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This article was published on January 13, 2012

New Yorker told ‘Senator Schumer is in favor of censoring the Internet’ during call

New Yorker told ‘Senator Schumer is in favor of censoring the Internet’ during call
Drew Olanoff
Story by

Drew Olanoff

Drew Olanoff was The Next Web's West Coast Editor. He coined the phrase "Social Good" and invented the "donation by action" model for onlin Drew Olanoff was The Next Web's West Coast Editor. He coined the phrase "Social Good" and invented the "donation by action" model for online charitable movements. He founded #BlameDrewsCancer. You can follow him on Twitter, Google+, Facebook, or email [email protected]

Amanda Peyton, a concerned New York City entrepreneur, did what anyone would do in her position. She decided to call up her local Senator’s office to ask questions about his support of the PROTECT IP Act (PIPA).

The response she got during the call is absolutely astounding. Here’s how the call when according to her post this morning:

The first question I asked was “why does the Senator support this legislation?”

The guy on the other end of the phone said: “well, he’s a co-sponsor so he’s not changing his position.”

He must have known why I was calling.

Asked the same question again. This time the reply I got this time was different: “Senator Schumer is in favor of censoring the Internet.”

So there you have it, instead of discussing the merits of the proposed act and why it would help copyright owners, we have a case of straight up censorship on our hands. While Peyton’s call was probably the thousandth call this person had answered that day, the abrupt and clearly honest response is why we all have reason for concern.

Surely, this person that Peyton talked to has heard from people who do support PIPA, right? Not exactly:

My other objective was to find out the position held by the average constituent who supports PIPA. It was my impression that PIPA was mostly written by well-funded lobbyists and that there aren’t that many Joe Six-Packs who truly support it. But surely they must be out there! So I asked him this specifically. He said: “I haven’t spoken to any constituents who support it.” He clarified that he couldn’t articulate what the average constituent supporter thinks because he hasn’t spoken with any.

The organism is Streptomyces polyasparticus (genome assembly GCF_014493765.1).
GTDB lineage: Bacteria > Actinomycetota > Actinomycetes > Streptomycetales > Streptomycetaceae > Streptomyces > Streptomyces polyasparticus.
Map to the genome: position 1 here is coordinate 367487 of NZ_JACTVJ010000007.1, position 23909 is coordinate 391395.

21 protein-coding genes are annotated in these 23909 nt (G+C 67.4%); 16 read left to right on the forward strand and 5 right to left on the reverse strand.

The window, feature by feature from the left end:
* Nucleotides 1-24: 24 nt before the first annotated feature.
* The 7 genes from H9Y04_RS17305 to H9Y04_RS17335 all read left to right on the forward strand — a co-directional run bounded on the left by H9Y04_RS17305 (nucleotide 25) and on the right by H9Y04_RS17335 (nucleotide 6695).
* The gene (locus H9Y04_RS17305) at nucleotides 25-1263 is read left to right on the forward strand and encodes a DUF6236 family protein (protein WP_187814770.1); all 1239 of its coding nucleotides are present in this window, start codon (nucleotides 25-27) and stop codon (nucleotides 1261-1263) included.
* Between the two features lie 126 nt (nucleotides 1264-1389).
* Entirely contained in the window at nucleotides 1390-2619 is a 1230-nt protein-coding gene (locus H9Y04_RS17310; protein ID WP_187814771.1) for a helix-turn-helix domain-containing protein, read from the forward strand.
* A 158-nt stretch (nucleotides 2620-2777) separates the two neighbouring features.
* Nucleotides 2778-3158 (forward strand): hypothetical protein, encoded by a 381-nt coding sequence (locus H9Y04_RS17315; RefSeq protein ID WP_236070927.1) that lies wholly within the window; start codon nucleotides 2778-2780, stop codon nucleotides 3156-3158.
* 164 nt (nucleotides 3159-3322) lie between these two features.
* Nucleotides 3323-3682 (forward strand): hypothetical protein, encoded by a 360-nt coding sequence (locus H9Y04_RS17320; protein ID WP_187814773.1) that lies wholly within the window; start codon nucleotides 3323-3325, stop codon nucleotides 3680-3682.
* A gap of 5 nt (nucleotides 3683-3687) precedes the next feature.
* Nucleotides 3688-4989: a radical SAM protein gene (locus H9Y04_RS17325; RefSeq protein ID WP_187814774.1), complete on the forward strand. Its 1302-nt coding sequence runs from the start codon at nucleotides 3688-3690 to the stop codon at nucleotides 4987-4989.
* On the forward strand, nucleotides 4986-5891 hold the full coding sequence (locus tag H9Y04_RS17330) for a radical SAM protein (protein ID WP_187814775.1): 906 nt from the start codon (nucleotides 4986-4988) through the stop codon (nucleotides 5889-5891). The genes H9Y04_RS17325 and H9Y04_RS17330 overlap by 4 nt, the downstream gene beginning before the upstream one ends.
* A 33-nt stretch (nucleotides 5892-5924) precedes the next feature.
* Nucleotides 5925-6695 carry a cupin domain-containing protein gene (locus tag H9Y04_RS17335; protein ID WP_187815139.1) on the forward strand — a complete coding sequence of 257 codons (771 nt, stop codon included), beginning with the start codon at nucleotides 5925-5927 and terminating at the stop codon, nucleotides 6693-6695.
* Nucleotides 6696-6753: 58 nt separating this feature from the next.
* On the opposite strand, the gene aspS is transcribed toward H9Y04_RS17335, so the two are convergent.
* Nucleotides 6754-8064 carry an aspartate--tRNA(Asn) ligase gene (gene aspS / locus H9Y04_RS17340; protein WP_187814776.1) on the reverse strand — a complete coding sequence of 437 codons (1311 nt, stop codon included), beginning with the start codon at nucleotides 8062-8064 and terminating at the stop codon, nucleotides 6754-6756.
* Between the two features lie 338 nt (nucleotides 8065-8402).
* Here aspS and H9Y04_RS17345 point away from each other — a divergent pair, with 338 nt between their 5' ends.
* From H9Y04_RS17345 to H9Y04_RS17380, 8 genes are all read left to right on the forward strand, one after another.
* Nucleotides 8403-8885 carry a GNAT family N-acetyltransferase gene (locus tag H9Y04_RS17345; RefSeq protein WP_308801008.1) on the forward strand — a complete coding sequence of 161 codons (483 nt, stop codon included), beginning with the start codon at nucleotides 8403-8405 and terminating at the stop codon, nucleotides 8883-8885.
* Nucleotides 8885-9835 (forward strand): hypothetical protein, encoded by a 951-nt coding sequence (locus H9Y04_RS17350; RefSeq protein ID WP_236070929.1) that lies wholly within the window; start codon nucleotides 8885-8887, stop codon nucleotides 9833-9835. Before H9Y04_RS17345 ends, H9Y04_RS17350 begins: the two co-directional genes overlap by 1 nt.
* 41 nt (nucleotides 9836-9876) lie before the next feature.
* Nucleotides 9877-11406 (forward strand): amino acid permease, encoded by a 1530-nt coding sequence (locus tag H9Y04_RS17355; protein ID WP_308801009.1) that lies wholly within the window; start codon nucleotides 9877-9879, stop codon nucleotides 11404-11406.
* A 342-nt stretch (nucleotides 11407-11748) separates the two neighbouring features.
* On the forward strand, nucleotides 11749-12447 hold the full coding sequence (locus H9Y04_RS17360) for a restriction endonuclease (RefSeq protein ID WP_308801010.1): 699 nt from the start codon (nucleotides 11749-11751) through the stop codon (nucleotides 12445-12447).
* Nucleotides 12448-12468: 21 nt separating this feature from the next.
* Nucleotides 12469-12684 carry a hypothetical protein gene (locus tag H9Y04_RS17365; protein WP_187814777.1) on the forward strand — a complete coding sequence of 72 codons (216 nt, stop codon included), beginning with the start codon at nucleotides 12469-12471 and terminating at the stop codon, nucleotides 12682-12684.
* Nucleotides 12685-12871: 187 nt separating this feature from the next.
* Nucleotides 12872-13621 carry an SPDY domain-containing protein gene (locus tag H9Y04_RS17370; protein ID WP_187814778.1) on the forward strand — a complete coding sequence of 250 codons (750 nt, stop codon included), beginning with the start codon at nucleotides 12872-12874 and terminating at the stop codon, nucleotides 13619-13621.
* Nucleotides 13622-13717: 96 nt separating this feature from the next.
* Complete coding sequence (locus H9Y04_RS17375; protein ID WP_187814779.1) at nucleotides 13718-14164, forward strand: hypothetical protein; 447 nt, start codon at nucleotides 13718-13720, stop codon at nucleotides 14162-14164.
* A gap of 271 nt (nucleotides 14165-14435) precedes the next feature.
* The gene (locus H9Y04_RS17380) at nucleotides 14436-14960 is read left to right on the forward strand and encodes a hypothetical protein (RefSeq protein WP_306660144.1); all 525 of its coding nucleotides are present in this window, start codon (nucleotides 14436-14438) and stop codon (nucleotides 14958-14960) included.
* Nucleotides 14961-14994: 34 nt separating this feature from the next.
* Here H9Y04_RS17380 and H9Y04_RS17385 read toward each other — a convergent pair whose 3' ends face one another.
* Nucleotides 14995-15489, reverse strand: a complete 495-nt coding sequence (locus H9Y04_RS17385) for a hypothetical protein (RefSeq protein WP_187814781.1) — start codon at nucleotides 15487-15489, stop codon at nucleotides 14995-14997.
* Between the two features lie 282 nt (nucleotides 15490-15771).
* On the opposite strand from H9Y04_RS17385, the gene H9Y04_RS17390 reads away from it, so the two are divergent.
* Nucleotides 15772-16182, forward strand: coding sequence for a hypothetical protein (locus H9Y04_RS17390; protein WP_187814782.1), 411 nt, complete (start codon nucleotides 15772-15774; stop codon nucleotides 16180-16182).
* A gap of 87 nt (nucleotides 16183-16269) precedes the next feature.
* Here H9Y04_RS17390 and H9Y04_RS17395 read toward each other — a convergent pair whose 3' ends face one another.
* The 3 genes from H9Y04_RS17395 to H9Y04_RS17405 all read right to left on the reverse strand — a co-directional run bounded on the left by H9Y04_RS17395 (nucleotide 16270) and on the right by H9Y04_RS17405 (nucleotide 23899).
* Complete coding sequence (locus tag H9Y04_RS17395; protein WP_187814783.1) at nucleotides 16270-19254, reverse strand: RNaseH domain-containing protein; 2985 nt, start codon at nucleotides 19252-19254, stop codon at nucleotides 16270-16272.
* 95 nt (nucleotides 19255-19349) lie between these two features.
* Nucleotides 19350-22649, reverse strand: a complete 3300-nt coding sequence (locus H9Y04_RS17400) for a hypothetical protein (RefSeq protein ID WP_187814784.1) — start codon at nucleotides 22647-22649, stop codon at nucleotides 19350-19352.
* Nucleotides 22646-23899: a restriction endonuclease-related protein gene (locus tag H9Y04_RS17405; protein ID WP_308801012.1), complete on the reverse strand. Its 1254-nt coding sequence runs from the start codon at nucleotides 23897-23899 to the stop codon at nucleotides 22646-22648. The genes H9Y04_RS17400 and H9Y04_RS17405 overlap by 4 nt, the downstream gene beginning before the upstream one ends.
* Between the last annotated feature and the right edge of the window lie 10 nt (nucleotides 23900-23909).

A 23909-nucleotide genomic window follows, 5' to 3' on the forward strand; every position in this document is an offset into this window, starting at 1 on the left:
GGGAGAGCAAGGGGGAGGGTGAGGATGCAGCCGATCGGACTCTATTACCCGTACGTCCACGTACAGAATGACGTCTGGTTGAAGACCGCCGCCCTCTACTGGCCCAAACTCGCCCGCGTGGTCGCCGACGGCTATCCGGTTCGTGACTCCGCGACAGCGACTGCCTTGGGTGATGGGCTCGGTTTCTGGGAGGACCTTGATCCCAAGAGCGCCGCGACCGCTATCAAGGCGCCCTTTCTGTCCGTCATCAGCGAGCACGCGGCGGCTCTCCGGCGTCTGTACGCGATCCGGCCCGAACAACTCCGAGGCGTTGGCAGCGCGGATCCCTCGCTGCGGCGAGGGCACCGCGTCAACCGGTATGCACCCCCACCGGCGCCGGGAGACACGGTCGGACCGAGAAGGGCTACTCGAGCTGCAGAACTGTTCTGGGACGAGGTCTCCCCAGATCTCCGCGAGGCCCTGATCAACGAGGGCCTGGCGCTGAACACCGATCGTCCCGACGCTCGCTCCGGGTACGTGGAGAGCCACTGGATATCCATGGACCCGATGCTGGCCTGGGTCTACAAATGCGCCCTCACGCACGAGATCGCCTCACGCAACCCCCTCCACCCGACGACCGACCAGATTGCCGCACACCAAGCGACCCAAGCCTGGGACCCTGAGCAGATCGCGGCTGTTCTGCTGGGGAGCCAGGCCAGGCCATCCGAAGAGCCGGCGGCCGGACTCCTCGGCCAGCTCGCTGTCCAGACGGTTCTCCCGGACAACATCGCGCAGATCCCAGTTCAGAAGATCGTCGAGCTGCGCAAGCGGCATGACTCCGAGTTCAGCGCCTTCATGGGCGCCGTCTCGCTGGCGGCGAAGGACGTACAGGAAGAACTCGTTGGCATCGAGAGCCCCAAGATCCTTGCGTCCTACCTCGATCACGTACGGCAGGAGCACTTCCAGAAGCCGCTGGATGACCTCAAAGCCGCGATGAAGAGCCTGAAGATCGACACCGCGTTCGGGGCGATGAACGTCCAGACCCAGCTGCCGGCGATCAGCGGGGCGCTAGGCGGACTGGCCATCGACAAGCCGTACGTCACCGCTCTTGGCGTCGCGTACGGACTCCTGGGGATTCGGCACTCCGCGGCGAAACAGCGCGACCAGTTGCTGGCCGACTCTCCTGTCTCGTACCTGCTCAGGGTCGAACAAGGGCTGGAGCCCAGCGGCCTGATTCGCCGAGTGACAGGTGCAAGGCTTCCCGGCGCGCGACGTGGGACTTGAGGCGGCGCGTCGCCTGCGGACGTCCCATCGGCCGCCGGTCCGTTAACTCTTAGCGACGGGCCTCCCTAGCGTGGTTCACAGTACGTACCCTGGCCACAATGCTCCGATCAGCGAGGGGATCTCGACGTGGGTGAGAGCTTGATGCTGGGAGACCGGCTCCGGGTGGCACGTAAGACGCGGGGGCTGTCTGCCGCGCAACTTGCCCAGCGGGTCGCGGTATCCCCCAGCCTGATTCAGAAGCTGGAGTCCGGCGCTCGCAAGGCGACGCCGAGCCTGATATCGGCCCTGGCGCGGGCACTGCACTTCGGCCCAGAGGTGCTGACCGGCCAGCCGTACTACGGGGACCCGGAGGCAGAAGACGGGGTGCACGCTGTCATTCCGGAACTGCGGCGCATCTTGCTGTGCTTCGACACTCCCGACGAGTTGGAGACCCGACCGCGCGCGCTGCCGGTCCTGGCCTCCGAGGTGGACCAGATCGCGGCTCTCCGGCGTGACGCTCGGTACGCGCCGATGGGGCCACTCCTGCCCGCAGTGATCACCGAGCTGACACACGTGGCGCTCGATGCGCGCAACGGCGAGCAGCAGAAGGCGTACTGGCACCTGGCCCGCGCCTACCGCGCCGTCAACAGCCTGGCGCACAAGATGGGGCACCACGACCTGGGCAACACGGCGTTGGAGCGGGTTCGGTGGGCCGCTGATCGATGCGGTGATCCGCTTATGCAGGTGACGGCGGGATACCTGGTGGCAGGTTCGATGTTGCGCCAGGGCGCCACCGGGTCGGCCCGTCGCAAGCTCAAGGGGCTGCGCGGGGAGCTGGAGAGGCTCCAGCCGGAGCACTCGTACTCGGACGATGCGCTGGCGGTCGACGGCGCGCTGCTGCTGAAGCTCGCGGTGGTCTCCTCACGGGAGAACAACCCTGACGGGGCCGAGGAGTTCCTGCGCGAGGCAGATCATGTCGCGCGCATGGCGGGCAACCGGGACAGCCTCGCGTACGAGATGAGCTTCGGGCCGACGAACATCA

Not only is congress keen to adopt an act that could have horrible ramifications for Internet properties and the people who work on them, but there seems to be absolutely no support for these proposed legislations outside of Washington DC.

The next time you think that there’s nothing you can do to stop this, keep on trying. And if you get frustrated and want to give up? Remember that you know more about how the Internet works than the people who are trying to pass these bills do. Don’t let them win.

UPDATE: Peyton received a call from Senator Schumer’s office and gave the following update:

I spoke on the phone with someone from Schumer’s office who read my post (thx, HN). The caller clarified their position, and I’d like to include a few points here:

1. It’s not just Hollywood – another big issue that they are trying to combat here is piracy related to physical products that are sold by overseas websites: counterfeit chips, pharmaceuticals, consumer goods, etc.
2. DMCA is incredibly effective, but only for the companies that actually comply with it.
3. There have been some changes made to the bill already that take into account the concerns of the tech community. For example, yesterday one of the Senate sponsors said “he will recommend that the the Senate gives DNS blacklisting “more study” before moving ahead”.
4. The tech community is very important to New York State, and so are all the other industries here who support the bill (entertainment, manufacturing), and while the outcry from the opposition has been heard, it is also pretty recent. Back when they were researching the bill, they felt there was a balance of interest between those who were for and against it.